Yes, I know I’m late. But I finally took a long enough break from writing to watch Top Gun: Maverick, and I was not disappointed. Now I see why it is still raking in the dough months after it premiered in theaters.
I went in with high expectations, having heard rave reviews on the interwebs and among friends. I can now say that this film exceeded my expectations for more reasons than one.
For starters, the cast was stellar. Tom Cruise delivered a wonderful performance, as he always does. The actors playing the recruits, especially Miles Teller, who plays Bradley “Rooster” Bradshaw, the son of Maverick’s deceased wingman, gave performances that effectively conveyed a sense of rivalry combined with patriotic camaraderie. It brought out the tensions between members of the Top Gun team as they grew from competitors to understanding they are in this together. Watching the relationship between the two characters as they come to terms with the aftermath of Goose’s death in the first film was rather poignant. I found myself eagerly rooting for them to come to an understanding.
There was another aspect of this movie that I was anxious to see: The return of Val Kilmer to the silver screen. Again, the movie did not disappoint. His portrayal of a sickly Iceman was both brilliant and devastating, considering Kilmer’s real-life battle with cancer and the effects of the tracheotomy he endured to treat it. The procedure left the actor with a severely-hampered ability to speak.
But this only added to the relationship between Maverick and Iceman, who is suffering from an unnamed disease that makes it painful for the character to speak. His use of a computer keyboard to communicate with Maverick actually added to the depth of the scene and leads up to Iceman standing up and using his limited vocal capacity to encourage the titular character. Being that this is their last interaction, it was definitely a tear-jerker (no, I didn’t cry).
Another part of the film that I appreciated was what many others found refreshing: A deliberate lack of politics. As in the first movie, the enemy country the heroes are supposed to attack is never identified. All the audience knows is that it is developing a threat to America’s allies and the Top Gun team has to take it out in a mission that somehow seemed even more impossible than Luke Skywalker’s endeavor to destroy the Death Star.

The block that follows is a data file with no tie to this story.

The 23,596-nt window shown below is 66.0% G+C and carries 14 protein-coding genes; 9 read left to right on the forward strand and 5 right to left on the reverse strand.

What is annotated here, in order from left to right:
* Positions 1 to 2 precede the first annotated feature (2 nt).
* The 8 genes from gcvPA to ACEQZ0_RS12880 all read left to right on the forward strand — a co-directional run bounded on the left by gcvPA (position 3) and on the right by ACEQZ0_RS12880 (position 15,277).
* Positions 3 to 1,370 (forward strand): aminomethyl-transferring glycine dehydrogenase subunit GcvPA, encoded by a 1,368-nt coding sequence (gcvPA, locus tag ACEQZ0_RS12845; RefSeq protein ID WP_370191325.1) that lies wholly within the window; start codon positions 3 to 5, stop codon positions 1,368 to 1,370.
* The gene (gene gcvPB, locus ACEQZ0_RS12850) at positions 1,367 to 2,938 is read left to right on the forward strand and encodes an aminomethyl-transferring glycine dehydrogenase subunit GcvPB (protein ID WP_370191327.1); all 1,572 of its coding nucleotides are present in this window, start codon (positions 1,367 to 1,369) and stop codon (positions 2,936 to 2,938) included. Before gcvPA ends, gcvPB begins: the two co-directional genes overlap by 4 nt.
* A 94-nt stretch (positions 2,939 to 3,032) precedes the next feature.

During an interview with The New York Times, director Joseph Kosinski indicated that he did not want the film to be dominated by politics. He said:
We had that great guidance from the first movie — it’s this faceless, nameless bad guy, which is perfect because, again, we didn’t want to make a movie about politics. You can’t really connect it to any real-world enemies. The mirrored, masked pilots also contribute to this feeling of this being a little bit in an alternate reality. That was a fun exercise as a director, to create a non-traceable enemy.
Kosinski also detailed how he decided to inject a healthy dose of patriotism into the production:
Listen, it’s not a political film at all, but after pitching the kernel of the idea to Tom, the next thing I did was go onto the Teddy Roosevelt carrier for a few days. The technical adviser — Yank was his call sign — introduced me to all the Navy people. That patriotism is very infectious. You meet amazing Americans who have given their lives to serving, and you start working that into the story very naturally.
This was precisely what the film needed and why so many people enjoyed it. In an America in which the left is infusing its politics into every institution possible, it is nice to see a production that isn’t trying to preach at you.
Of course, I would be remiss to neglect the harrowing action and dogfighting scenes. This was a very immersive experience. Even during the training scenes, you might find yourself gripping your armrest as the fighter jets blaze past each other, making terrifying maneuvers. While watching Maverick and his squadron go through the final mission, I found my heartbeat racing as they pull off “Miracle number one” and “Miracle number two.”
Even in the final dogfight, I felt like I wanted to hit the eject button. But I would have looked like a fool reaching above me in the movie theater, so I resisted the temptation.
All in all, Top Gun: Maverick is a movie worth watching if you haven’t already. If you have, it’s worth watching again. I certainly will.